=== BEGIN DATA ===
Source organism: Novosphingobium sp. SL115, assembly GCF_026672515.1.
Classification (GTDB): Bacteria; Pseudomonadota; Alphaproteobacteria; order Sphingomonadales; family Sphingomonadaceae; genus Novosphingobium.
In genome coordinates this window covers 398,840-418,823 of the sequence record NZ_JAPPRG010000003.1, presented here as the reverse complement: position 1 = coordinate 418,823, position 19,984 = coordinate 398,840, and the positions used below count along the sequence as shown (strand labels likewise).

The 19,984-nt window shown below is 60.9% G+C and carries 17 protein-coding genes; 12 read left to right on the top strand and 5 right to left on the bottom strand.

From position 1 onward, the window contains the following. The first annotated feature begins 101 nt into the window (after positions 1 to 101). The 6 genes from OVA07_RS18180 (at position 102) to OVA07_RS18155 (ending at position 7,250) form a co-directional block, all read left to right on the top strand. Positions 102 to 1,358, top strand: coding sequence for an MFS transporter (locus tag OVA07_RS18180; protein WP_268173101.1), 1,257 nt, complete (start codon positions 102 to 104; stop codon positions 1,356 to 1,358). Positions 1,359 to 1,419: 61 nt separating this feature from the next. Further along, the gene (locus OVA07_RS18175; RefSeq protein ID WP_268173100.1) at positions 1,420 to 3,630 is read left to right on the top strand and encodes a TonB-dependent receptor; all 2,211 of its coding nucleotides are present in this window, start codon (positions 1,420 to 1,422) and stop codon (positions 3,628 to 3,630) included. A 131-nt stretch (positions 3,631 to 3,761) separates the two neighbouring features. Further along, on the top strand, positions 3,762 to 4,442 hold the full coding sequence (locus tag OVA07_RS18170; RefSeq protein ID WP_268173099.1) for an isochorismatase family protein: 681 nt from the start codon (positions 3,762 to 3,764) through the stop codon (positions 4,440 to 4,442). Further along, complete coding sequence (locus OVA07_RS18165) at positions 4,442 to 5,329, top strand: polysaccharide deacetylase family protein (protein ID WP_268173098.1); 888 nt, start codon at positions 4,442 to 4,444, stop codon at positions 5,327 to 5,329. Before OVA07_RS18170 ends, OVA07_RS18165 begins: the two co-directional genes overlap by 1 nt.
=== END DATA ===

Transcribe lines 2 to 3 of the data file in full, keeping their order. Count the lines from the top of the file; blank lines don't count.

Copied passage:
Classification (GTDB): Bacteria; Pseudomonadota; Alphaproteobacteria; order Sphingomonadales; family Sphingomonadaceae; genus Novosphingobium.
In genome coordinates this window covers 398,840-418,823 of the sequence record NZ_JAPPRG010000003.1, presented here as the reverse complement: position 1 = coordinate 418,823, position 19,984 = coordinate 398,840, and the positions used below count along the sequence as shown (strand labels likewise).